Thursday, 4 December 2014


Zoltan Huszarik is a Hungarian filmmaker that I am not familiar with. He died in 1981 at the age of 50 from a suspected suicide and has been acclaimed as an auteur of the ‘European modern art film’ and if you viewed what is claimed to be his most influential movie, then I don’t think you would disagree. Szinbad (1971) is based on a series of 20th century short stories written by Gyula Krudy and said to be based on the author’s own life. It tells the story of a traveller and womaniser who revisits the women in his life. Szinbad (Zoltan Latinovits) is a man that has led a life of self-indulgence and indecency. 
A traveller and womaniser
The film starts with a series of silent images. These images, the movies beautiful locations and the Hungarian dishes bedecked in oil are not so much shot by Sandor Sara’s camerawork as sucked up by it. Its surreal and abstract narrative moves from one woman to the next and from one season to another. It continues its romantic and somewhat morbid theme in rich vivid colours and along side its religious imaginary, sexual overtones and the director’s obsession with texture and objects, it’s a movie of infinite detail.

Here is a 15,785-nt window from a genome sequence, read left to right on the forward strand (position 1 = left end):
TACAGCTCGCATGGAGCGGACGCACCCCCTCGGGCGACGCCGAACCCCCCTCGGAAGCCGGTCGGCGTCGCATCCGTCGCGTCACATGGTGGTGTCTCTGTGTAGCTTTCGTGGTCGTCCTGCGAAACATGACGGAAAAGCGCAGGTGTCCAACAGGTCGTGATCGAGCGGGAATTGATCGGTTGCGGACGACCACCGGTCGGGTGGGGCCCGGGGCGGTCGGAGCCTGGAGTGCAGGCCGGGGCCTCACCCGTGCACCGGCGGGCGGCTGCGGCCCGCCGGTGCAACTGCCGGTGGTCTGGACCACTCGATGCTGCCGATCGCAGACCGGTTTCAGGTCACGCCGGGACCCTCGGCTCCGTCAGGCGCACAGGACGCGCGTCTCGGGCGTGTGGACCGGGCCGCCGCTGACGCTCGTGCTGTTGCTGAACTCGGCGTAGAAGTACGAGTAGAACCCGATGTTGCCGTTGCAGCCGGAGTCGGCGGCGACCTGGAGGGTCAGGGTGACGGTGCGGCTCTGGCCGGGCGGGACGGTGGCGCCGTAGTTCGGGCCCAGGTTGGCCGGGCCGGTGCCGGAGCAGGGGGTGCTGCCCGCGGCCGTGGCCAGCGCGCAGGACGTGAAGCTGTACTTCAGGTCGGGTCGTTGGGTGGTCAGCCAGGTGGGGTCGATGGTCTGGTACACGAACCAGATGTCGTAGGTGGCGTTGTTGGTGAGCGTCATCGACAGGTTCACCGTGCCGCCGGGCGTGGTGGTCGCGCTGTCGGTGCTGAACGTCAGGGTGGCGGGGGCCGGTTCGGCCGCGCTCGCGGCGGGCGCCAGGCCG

Some of the women in Szinbad's life. 

This is reputed to be ‘the’ stand out film of Hungarian cinema. The only other film I am familiar with is rather incomprehensible The Turin Horse (2011) but Huszarik’s surreal movie bares not comparison with Bela Tarrs dirgeful cinematic experience. Made at the time of socialist politics in Hungary it emphasised the Bourgeoisie’s great wealth and decadence.  An intriguing film that apart from some limited screenings in 1971/72 has remained largely unseen until its DVD release in 2011. Don’t miss an opportunity to see a rather unique movie.    

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